Yes, another food book! The Omnivores Dilemma is that as omnivores, we can eat most anything, and today's huge selection of food makes it difficult to pick what to eat. And in the US, where we don't have strong traditions of what to eat (and when to eat it), the result is a very dysfunctional relationship with our food, which has in turn led to high levels of obesity and other food-related illness. The premise of this book is to follow supply lines of food - "industrial corn" which is responsible for the bulk of the calories eaten today in America, small sustainable farms as well as organic farms (which are mostly not small), and "forest" for hunting and gathering. For each one he starts at the source (the first is a corn farm in Iowa, later is hunting pigs in Northern CA) and follows through to a meal (the corn resulting in a McDonald's meal, from the beef raised on corn to the soda made with high fructose corn syrup, later the forest resulting in a gourmet dinner with friends that helped with the hunt).
Pollan contrasts the four systems: the industrial corn is scalable, but not sustainable (not only is it killing the land, its likely to kill us), industrial organic (think Whole Foods) is some better, but still relies on mono-culture and lots of petrochemicals, small farms (grass) are sustainable but not scalable, and hunter / gather is neither sustainable or scaleable, but does get people much more in touch with their food.
His message is similar to Animal, Vegetable, Miracle by Barbara Kingsolver, but I found it much easier to digest ... yes he ranted about oil companies and high fructose corn syrup, but started with facts and put them together into a story. Ultimately, the industrial corn and the resulting industrial beef, chicken and pork industries are portrayed as evil, but he provides a lot of data to support the conspiracy theory (how does that saying go, just because your paranoid it doesn't mean people aren't out to get you?). He explains the government policies and history that made the industrial corn what it is today, where corn is sold for less than the production cost. He goes through the calculation of how it takes more energy (calories) from petrochemicals to produce corn than calories of energy in the corn (which really makes ethanol production from corn a head scratcher). But he also doesn't proscribe any easy answers or fixes.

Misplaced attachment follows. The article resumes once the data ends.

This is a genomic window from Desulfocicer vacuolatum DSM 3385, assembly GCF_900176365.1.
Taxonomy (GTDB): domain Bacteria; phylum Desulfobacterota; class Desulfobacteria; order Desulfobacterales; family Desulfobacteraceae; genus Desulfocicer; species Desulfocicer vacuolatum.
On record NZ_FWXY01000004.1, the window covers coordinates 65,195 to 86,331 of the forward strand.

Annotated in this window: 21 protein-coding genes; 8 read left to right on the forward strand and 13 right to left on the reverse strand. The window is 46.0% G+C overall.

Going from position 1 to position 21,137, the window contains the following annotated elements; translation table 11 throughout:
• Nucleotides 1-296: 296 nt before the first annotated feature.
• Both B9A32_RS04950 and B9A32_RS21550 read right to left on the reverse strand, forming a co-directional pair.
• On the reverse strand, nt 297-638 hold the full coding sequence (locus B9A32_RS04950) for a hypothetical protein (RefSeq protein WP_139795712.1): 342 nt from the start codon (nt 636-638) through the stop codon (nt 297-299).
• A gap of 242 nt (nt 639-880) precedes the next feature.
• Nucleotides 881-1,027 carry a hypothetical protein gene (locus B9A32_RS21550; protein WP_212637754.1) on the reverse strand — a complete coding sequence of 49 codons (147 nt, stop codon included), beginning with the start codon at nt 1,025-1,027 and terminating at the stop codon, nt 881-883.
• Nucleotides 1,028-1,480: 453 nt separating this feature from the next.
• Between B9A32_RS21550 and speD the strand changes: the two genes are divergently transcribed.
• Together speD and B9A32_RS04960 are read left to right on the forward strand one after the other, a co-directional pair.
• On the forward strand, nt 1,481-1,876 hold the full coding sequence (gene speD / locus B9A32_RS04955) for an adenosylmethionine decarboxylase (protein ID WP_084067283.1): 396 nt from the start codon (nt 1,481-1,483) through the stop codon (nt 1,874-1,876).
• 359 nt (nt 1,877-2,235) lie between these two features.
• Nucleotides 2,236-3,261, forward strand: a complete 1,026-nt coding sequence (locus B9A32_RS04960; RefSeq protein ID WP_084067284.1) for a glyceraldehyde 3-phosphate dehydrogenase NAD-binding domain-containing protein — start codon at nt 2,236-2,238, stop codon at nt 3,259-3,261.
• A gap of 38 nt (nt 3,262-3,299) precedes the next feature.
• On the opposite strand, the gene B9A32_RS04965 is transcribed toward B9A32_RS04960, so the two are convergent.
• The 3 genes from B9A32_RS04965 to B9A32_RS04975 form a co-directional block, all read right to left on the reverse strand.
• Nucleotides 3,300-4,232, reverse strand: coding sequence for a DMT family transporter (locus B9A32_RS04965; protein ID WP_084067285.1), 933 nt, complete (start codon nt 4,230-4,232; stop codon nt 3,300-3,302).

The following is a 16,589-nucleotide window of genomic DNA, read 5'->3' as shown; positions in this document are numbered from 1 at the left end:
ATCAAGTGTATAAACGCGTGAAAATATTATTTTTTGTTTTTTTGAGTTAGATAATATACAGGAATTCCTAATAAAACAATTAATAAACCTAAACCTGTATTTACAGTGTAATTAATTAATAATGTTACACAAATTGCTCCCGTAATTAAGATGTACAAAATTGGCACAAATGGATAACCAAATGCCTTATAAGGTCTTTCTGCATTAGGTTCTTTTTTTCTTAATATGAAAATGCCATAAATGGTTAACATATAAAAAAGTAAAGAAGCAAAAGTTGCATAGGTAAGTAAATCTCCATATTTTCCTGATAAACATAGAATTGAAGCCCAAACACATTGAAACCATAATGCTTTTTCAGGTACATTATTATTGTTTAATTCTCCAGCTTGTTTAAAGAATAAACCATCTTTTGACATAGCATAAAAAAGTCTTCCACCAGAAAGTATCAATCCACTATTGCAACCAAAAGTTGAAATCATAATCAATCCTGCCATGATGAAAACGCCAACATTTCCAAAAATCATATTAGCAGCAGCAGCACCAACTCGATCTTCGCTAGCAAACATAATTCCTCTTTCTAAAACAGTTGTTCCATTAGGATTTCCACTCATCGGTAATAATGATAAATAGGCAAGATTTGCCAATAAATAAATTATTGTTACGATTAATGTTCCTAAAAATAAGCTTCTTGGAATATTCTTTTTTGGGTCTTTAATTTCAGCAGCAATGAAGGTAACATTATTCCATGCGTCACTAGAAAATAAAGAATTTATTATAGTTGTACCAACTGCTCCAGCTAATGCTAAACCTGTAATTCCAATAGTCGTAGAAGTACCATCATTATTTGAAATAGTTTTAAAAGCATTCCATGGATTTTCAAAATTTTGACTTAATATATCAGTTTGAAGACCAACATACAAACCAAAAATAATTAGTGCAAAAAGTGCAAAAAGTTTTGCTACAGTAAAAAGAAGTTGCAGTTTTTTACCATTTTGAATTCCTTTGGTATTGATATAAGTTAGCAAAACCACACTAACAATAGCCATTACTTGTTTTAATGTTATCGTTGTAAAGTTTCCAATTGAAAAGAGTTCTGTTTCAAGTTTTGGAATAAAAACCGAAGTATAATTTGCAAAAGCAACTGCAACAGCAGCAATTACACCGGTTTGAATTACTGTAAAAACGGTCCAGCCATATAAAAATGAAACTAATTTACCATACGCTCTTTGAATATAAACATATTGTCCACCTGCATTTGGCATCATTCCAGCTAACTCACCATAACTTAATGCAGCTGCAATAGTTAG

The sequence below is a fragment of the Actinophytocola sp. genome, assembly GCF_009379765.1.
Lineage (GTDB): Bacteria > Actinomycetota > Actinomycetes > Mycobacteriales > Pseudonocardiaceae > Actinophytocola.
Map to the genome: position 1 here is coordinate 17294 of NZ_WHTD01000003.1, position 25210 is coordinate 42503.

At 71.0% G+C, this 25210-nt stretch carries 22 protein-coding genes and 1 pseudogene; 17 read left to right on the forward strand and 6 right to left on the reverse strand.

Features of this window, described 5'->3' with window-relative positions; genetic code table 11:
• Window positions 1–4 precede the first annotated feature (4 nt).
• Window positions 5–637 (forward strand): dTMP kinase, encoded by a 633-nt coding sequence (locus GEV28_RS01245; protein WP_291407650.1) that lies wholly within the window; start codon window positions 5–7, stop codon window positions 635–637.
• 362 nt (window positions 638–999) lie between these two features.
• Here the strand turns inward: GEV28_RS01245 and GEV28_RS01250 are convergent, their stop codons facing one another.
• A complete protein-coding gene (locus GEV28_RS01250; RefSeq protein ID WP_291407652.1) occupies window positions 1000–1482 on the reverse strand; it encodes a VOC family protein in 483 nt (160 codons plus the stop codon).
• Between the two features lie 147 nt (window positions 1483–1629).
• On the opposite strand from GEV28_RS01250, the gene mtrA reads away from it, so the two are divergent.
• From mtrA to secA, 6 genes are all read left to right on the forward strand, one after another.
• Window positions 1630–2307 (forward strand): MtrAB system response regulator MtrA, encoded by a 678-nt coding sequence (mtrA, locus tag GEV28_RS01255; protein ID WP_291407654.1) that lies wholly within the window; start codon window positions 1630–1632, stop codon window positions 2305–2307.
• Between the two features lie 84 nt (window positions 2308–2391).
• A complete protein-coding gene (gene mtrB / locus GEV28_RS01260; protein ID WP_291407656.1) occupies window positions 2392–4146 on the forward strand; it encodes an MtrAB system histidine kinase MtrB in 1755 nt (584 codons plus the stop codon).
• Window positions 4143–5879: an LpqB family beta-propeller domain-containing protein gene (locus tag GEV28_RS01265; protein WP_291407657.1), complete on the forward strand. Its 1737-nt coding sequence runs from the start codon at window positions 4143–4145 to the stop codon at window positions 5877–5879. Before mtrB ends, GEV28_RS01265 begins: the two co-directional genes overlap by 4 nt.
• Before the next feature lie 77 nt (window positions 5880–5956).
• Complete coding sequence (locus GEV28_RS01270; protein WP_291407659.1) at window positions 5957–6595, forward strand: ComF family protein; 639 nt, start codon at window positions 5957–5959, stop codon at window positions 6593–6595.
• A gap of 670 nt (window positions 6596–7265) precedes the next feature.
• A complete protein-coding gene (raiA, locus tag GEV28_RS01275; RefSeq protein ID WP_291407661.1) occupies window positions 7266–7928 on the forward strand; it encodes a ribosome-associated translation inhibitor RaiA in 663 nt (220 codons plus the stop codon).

The story of looking at food from the source to the final meal is also similar to The Sushi Economy: Globalization and the Making of a Modern Delicacy by Sasha Issenberg, which I have been reading (for months now... it really more than you ever wanted to know about sushi), but is much more readable. Sushi Economy gives insight into how airfreight became an acceptable means for moving our food around the world, as well as how food traditions change over time (before WWII, Bluefin tuna was not even a delicacy in Japan!)
The message is that we should care about our food: its important and a source of great enjoyment, and should not be reduced to filling and cheap. We should care about where the food comes from, how the land and animals are treated, and enjoy the seasonality of the food.